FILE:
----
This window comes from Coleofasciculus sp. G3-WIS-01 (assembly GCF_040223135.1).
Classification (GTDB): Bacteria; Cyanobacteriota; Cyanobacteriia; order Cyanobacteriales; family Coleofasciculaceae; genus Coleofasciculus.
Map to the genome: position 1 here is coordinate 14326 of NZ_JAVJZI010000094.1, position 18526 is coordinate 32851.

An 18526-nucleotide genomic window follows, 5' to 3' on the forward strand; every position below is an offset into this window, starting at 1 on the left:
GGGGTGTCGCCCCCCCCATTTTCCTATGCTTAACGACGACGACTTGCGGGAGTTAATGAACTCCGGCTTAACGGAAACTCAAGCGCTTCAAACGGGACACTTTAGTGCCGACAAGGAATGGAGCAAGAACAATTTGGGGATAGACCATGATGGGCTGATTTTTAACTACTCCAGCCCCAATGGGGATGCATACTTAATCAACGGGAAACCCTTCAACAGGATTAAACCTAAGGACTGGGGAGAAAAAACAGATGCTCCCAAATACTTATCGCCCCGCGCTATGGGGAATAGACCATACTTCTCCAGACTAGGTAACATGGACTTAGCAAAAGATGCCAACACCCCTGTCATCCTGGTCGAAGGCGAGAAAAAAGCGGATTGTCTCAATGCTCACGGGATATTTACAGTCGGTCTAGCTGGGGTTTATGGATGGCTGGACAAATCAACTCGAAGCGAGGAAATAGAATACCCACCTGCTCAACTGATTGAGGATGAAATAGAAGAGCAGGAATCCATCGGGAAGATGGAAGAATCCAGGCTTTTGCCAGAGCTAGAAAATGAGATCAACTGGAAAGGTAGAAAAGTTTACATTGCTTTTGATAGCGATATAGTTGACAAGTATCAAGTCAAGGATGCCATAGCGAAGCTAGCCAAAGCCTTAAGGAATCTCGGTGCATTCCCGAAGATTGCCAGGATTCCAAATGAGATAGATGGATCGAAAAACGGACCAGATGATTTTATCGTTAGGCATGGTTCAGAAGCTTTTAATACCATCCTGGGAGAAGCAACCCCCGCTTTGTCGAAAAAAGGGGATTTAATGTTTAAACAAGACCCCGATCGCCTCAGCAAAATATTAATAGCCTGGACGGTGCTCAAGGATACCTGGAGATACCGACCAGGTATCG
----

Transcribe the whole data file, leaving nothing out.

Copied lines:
This window comes from Coleofasciculus sp. G3-WIS-01 (assembly GCF_040223135.1).
Classification (GTDB): Bacteria; Cyanobacteriota; Cyanobacteriia; order Cyanobacteriales; family Coleofasciculaceae; genus Coleofasciculus.
Map to the genome: position 1 here is coordinate 14326 of NZ_JAVJZI010000094.1, position 18526 is coordinate 32851.

An 18526-nucleotide genomic window follows, 5' to 3' on the forward strand; every position below is an offset into this window, starting at 1 on the left:
GGGGTGTCGCCCCCCCCATTTTCCTATGCTTAACGACGACGACTTGCGGGAGTTAATGAACTCCGGCTTAACGGAAACTCAAGCGCTTCAAACGGGACACTTTAGTGCCGACAAGGAATGGAGCAAGAACAATTTGGGGATAGACCATGATGGGCTGATTTTTAACTACTCCAGCCCCAATGGGGATGCATACTTAATCAACGGGAAACCCTTCAACAGGATTAAACCTAAGGACTGGGGAGAAAAAACAGATGCTCCCAAATACTTATCGCCCCGCGCTATGGGGAATAGACCATACTTCTCCAGACTAGGTAACATGGACTTAGCAAAAGATGCCAACACCCCTGTCATCCTGGTCGAAGGCGAGAAAAAAGCGGATTGTCTCAATGCTCACGGGATATTTACAGTCGGTCTAGCTGGGGTTTATGGATGGCTGGACAAATCAACTCGAAGCGAGGAAATAGAATACCCACCTGCTCAACTGATTGAGGATGAAATAGAAGAGCAGGAATCCATCGGGAAGATGGAAGAATCCAGGCTTTTGCCAGAGCTAGAAAATGAGATCAACTGGAAAGGTAGAAAAGTTTACATTGCTTTTGATAGCGATATAGTTGACAAGTATCAAGTCAAGGATGCCATAGCGAAGCTAGCCAAAGCCTTAAGGAATCTCGGTGCATTCCCGAAGATTGCCAGGATTCCAAATGAGATAGATGGATCGAAAAACGGACCAGATGATTTTATCGTTAGGCATGGTTCAGAAGCTTTTAATACCATCCTGGGAGAAGCAACCCCCGCTTTGTCGAAAAAAGGGGATTTAATGTTTAAACAAGACCCCGATCGCCTCAGCAAAATATTAATAGCCTGGACGGTGCTCAAGGATACCTGGAGATACCGACCAGGTATCG